Information

EMS History

 

In September 2017, A joint venture with the EMS Division and Fire Department.  Squad 11 was placed in service out of the Bernard Fire Station.  This unit is a class 5 non-transport paramedic unit and is staffed with an EMS Lieutenant and Firefighter to reduce response times and begin medical assistance on scene prior to rescue arriving.  Also provide a fire suppression extra manpower at fire scenes when needed.

In July 2017, A 5th rescue was added at the Candieas Station running 24 hours a day, 7 days a week.

In 2016, A pilot program was started to facilitate a 5th rescue at the Candeias Fire Station.  The Pilot ran from December of 2016 to July of 2017 from the hours of 7 am to 7 pm.

In 2015, The EMS Division began a EMS Training Division working in conjunction with our QA/QI EMS Captain.  This newly formed division is responsible for the training of fire fighter first responders to training paramedics on new protocols.  In addition, they have begun an outreach CPR training programs to the citizens and commercial residence of the city.

In July 2004, a fourth ambulance was brought into service. The city’s four ambulances are staffed with paramedics with Advanced Life Support training.

 

The ALS system, which commenced operation on February 6, 1993, has greatly enhanced medical care in the field by bringing many of the components of the emergency room directly to the patient on the field. Fall River has become one of the only major fire departments in Southeastern Massachusetts to have an ALS service delivered to the public through its fire department.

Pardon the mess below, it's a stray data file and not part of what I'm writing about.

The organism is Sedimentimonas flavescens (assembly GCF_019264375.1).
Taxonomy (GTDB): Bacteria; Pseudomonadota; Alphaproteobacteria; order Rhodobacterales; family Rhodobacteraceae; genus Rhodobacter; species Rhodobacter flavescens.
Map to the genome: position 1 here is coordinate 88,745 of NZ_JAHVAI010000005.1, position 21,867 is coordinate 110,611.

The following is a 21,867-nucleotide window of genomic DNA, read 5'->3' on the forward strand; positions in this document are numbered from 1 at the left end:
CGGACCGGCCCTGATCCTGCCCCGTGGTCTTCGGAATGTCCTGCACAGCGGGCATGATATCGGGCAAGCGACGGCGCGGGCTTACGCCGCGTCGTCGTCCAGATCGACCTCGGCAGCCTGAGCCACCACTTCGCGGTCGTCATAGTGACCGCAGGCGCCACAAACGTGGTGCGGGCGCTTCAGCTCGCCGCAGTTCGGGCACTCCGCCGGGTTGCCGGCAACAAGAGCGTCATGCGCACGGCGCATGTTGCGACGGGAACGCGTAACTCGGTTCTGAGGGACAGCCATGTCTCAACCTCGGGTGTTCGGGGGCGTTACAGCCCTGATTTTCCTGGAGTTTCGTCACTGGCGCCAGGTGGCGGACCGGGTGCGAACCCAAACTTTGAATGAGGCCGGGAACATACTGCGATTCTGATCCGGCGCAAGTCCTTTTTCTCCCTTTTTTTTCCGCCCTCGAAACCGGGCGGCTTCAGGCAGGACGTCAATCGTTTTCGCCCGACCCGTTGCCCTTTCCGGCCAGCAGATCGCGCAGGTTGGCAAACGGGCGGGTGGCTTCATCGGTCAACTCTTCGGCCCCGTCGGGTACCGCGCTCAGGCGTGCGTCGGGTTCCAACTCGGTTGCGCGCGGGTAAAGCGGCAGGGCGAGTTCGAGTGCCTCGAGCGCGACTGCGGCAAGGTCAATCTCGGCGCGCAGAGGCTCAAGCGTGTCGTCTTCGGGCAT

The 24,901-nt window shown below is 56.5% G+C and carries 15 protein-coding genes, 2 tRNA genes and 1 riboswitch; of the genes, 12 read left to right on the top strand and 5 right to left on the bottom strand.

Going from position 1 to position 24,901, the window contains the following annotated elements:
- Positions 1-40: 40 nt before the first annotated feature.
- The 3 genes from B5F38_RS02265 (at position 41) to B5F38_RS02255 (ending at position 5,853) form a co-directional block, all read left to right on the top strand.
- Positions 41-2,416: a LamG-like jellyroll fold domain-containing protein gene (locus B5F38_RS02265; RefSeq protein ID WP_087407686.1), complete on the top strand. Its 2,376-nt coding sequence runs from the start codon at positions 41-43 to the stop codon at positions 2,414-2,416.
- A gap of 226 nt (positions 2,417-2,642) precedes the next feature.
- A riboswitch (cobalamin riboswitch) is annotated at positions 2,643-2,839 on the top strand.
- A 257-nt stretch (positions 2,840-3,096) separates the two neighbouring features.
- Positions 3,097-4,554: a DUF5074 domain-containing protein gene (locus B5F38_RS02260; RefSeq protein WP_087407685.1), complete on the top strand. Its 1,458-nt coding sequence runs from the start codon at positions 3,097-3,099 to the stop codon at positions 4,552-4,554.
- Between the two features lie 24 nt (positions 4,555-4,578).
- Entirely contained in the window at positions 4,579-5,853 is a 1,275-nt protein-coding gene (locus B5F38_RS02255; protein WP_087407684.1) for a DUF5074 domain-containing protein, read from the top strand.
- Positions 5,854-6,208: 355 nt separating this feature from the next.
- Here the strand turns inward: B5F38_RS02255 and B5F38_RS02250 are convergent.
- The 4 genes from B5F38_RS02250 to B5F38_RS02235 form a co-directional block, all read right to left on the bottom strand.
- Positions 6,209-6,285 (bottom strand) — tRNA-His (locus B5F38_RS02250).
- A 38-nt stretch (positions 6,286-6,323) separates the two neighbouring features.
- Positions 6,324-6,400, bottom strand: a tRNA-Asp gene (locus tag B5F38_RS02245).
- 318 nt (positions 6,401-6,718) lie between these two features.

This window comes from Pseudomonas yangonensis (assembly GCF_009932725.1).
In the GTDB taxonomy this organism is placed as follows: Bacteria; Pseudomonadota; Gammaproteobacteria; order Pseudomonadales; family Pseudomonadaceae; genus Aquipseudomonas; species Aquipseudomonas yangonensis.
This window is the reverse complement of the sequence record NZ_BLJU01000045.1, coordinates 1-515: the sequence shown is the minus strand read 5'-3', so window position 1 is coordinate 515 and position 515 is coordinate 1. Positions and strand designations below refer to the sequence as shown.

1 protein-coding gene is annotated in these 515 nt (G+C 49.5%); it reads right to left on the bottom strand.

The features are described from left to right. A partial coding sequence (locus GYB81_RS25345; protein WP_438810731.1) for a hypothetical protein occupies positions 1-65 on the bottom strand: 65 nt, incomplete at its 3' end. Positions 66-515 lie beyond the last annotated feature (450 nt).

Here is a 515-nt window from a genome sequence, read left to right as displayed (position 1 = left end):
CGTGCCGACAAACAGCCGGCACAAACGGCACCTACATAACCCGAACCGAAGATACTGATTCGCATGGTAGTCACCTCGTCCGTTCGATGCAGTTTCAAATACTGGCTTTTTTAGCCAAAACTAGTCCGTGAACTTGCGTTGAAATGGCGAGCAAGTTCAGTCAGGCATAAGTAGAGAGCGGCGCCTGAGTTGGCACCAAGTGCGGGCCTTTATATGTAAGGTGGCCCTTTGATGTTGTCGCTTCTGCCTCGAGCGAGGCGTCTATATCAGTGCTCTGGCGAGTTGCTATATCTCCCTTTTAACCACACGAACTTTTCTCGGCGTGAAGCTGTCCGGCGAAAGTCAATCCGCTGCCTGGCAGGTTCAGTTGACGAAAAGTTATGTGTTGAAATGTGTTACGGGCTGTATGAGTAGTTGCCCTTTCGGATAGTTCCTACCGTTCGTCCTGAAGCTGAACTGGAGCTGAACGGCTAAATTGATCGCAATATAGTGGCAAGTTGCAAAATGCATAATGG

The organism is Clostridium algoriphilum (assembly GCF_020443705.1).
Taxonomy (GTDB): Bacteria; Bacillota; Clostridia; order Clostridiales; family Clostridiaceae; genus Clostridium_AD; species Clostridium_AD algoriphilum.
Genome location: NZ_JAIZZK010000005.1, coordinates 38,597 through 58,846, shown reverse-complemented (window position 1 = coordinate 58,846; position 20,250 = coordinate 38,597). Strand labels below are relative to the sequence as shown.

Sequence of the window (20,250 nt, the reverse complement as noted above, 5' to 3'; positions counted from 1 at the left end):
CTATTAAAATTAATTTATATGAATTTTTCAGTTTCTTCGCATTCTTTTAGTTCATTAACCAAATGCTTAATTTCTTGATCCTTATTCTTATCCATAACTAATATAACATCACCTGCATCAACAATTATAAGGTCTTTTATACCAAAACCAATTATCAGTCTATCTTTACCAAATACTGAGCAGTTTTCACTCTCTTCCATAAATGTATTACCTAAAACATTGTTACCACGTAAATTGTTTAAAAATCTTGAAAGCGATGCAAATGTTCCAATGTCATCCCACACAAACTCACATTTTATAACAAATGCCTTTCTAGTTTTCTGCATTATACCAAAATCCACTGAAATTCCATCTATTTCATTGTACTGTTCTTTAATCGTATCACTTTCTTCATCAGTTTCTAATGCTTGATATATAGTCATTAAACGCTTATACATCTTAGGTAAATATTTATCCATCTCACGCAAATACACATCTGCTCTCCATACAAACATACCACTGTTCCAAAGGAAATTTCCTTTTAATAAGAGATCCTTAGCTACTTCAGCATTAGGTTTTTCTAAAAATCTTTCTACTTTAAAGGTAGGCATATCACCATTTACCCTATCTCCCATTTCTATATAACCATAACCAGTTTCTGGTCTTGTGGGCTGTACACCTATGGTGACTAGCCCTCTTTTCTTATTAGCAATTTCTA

In 1992, Fire Chief Edward J. Dawson, in cooperation with local hospitals, initiated measures to upgrade the service in order to properly address the continually increasing medical demands of the city by incorporating an Advanced Life Support (ALS) component to the present system. A third ambulance was also added to meet the needs of the city’s residents.

On July 1, 1975, the first Division of Emergency Medical Services was established in the Fire Department. This was accomplished through the efforts of then-Fire Chief Louis A. Shea, Jr. A month later, the Department purchased two modular ambulances and hired civilian EMTs to work with Hussey Hospital personnel and firefighters, enabling the Fire Department to put two front line ambulances in service. The total number of calls averaged around 1,600 at this time.

In 1974, the Hussey Hospital transferred its ambulance service and four drivers to the Fall River Fire Department. These four drivers were placed with certified  Emergency Medical Technicians (EMTs) and the state’s first licensed EMS system began.

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